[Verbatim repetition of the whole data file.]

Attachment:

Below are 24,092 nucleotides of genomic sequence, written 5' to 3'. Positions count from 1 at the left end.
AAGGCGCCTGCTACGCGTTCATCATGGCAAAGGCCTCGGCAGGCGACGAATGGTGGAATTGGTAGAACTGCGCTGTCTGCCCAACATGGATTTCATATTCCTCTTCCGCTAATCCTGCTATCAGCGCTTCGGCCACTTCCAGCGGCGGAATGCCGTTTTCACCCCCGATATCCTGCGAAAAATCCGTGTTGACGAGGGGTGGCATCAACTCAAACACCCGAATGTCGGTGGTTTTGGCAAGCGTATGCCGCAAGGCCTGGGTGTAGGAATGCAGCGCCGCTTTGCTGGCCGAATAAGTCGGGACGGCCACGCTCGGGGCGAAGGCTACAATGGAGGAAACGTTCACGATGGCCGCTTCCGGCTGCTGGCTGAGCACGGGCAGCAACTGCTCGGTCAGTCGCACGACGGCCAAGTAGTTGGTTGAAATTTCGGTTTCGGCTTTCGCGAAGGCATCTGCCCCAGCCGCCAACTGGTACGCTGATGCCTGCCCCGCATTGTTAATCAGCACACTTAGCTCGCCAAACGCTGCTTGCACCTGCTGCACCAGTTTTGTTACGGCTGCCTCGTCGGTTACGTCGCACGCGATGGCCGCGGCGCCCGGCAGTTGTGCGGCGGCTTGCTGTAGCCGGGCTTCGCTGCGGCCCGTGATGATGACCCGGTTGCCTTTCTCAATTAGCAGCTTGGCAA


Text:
Below are 24,092 nucleotides of genomic sequence, written 5' to 3'. Positions count from 1 at the left end.
AAGGCGCCTGCTACGCGTTCATCATGGCAAAGGCCTCGGCAGGCGACGAATGGTGGAATTGGTAGAACTGCGCTGTCTGCCCAACATGGATTTCATATTCCTCTTCCGCTAATCCTGCTATCAGCGCTTCGGCCACTTCCAGCGGCGGAATGCCGTTTTCACCCCCGATATCCTGCGAAAAATCCGTGTTGACGAGGGGTGGCATCAACTCAAACACCCGAATGTCGGTGGTTTTGGCAAGCGTATGCCGCAAGGCCTGGGTGTAGGAATGCAGCGCCGCTTTGCTGGCCGAATAAGTCGGGACGGCCACGCTCGGGGCGAAGGCTACAATGGAGGAAACGTTCACGATGGCCGCTTCCGGCTGCTGGCTGAGCACGGGCAGCAACTGCTCGGTCAGTCGCACGACGGCCAAGTAGTTGGTTGAAATTTCGGTTTCGGCTTTCGCGAAGGCATCTGCCCCAGCCGCCAACTGGTACGCTGATGCCTGCCCCGCATTGTTAATCAGCACACTTAGCTCGCCAAACGCTGCTTGCACCTGCTGCACCAGTTTTGTTACGGCTGCCTCGTCGGTTACGTCGCACGCGATGGCCGCGGCGCCCGGCAGTTGTGCGGCGGCTTGCTGTAGCCGGGCTTCGCTGCGGCCCGTGATGATGACCCGGTTGCCTTTCTCAATTAGCAGCTTGGCAA